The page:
Thunder Bay·Superior Morning

Thunder Bay, Ont., filmmaker profiles Canada's British Home Children

A Thunder Bay, Ont., filmmaker says the subject of a multi-part series he's produced about a little-known but dark part of Canada's history hits close to home.

Alan Auld's grandfather was taken from his parents at age 4 and subsequently shipped to Canada

From 1867 to 1949 nearly 120,000 children were shipped across the sea to Canada without their parents. (British Home Children in Canada Advocacy and Research Association/Website )

A Thunder Bay, Ont., filmmaker says the subject of a multi-part series he's produced about a little-known but dark part of Canada's history hits close to home.

Alan Auld's web-based series British Home Children: The Search for a Stolen Identity looks at the practice – prevalent from the late-1800s to the mid-20th century – of taking British children from their homes and shipping them overseas to the colonies, including Canada, mainly to work as farm labourers or as servants.

Over 100,000 children came to Canada this way, Auld said, and one of them was his grandfather.

"His name was taken away ... at four years old, he was given a number. 'Here, you are number 14,'" Auld told CBC Thunder Bay's Superior Morning. "They had this rule of silence. They were caned if they fell out of place."

"So they were really just put into this corner and then shipped away to Canada."
In this photo, a party of girls arrives at a Canadian home. (British Home Children in Canada/Website )

When they were taken from their families, many children were told things like their parents were dead or didn't want or love them anymore, Auld said. When they came to Canada, many were subsequently abused.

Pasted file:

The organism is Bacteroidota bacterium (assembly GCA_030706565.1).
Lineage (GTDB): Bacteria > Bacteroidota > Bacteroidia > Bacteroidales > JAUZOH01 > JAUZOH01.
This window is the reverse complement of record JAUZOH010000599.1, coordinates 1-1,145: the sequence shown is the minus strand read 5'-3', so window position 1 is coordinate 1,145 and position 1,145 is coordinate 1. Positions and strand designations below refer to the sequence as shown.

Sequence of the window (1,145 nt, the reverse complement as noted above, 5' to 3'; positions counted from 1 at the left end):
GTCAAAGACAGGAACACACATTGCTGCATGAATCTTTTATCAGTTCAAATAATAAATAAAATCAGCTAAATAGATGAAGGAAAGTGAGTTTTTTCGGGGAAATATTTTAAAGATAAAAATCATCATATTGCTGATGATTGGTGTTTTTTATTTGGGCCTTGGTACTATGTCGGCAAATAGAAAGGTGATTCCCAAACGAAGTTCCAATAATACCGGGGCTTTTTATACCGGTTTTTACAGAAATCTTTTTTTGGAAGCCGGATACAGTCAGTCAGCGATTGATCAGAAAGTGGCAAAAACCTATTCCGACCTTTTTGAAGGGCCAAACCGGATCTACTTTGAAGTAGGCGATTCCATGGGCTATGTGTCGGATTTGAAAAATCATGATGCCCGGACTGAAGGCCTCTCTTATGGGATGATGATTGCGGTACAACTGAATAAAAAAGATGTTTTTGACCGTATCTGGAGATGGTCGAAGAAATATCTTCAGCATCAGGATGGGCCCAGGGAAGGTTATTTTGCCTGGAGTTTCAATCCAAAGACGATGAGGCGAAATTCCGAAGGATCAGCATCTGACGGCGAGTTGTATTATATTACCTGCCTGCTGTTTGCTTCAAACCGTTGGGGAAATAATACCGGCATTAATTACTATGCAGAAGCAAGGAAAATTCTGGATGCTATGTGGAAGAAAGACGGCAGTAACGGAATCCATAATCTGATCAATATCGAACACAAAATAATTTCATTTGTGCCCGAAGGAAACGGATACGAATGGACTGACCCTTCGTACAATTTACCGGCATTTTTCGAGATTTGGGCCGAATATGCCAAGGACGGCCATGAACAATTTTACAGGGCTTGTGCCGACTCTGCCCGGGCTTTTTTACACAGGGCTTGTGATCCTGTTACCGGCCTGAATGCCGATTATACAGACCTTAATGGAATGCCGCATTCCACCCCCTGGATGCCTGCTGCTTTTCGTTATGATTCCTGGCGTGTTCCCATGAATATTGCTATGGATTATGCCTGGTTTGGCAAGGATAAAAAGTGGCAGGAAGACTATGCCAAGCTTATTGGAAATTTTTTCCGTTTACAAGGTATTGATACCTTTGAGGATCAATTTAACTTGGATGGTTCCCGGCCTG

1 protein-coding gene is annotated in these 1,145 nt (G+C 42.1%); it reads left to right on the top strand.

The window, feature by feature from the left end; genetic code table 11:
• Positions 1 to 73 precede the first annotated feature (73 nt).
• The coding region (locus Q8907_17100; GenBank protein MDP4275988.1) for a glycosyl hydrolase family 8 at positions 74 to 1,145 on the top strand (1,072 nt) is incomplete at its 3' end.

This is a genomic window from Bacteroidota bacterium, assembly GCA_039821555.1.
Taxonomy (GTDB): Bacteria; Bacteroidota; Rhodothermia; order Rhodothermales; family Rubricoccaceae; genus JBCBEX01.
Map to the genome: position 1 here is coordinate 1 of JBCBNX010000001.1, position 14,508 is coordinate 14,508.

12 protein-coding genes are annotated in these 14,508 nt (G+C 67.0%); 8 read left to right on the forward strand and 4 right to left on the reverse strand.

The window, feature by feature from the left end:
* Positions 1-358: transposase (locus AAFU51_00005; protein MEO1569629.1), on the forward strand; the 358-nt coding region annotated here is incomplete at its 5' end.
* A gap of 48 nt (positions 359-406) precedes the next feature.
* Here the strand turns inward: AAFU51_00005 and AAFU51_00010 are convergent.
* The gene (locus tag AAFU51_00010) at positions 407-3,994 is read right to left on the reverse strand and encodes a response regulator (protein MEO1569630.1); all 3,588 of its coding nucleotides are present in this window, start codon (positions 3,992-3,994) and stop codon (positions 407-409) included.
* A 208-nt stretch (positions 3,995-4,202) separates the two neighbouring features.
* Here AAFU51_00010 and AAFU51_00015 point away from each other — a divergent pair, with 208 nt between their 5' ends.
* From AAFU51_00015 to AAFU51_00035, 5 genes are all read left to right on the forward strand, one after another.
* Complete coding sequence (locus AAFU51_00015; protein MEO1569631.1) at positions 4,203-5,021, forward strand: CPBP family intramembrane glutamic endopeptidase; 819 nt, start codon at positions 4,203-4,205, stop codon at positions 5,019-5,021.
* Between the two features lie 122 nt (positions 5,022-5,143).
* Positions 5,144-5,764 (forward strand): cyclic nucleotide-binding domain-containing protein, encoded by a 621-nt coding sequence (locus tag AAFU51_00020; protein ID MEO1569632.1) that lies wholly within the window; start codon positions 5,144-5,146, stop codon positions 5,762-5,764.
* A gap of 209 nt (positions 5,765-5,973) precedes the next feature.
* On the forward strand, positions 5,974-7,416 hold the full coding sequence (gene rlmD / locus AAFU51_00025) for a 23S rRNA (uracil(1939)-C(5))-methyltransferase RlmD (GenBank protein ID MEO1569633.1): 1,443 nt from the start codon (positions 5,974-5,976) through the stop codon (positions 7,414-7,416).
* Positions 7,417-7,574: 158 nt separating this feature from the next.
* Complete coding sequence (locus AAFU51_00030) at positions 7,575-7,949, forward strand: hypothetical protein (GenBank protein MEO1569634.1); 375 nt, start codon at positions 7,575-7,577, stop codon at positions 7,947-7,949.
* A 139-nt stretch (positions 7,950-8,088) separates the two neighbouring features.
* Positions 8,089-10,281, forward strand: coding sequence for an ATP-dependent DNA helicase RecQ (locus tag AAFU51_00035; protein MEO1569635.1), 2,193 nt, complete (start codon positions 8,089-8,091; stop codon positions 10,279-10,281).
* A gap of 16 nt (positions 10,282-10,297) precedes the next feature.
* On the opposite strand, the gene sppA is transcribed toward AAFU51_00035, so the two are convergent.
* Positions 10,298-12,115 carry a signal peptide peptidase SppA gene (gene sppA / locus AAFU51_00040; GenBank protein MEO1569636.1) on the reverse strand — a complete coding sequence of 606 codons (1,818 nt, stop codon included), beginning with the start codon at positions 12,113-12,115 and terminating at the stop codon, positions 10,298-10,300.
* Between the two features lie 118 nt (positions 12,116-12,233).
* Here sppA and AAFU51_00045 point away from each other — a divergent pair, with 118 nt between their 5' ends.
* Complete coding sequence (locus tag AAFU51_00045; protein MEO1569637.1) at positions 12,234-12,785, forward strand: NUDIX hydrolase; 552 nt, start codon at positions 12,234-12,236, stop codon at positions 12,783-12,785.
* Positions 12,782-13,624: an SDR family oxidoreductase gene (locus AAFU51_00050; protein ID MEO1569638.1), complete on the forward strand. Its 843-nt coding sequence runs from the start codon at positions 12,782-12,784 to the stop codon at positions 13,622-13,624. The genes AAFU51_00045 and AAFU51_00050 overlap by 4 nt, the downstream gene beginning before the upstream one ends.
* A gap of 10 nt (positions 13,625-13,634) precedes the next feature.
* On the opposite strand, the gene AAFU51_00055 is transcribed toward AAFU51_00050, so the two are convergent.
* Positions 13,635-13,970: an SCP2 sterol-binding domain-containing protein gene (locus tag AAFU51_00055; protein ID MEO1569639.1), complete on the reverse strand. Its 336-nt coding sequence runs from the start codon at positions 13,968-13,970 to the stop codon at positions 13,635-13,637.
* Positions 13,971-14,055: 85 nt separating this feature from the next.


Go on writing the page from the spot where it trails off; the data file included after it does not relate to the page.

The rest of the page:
"There's many varied stories with the over-hundred-thousand British children that came to Canada," Auld said. "Some were treated well. Many of them weren't."

"My grandfather slept in the barn with animals and [was] not given clothes," he continued. "His toes were actually ...deformed because he was given women's shoes, and he had to wear those for several years until he could get his own."

'It's another embarrassment in our history'

The seven-part series is designed to shed light on what Auld said is an often-overlooked part of Canada's history and help put pressure on the federal government to issue a formal apology.

Canada has not yet done so; Great Britain and Australia have apologized.

"Our government supported this back then, and it's another embarrassment in our history," Auld said. "They've come clean with other historical events, and this is another one that deals with a hundred thousand children."

Researchers into the British child migrant program say that 10 to12 per cent of Canada's population is descended from those children.

Click here to listen to CBC Superior Morning host Gord Ellis' interview with Alan Auld about the issue of British Home Children in Canada.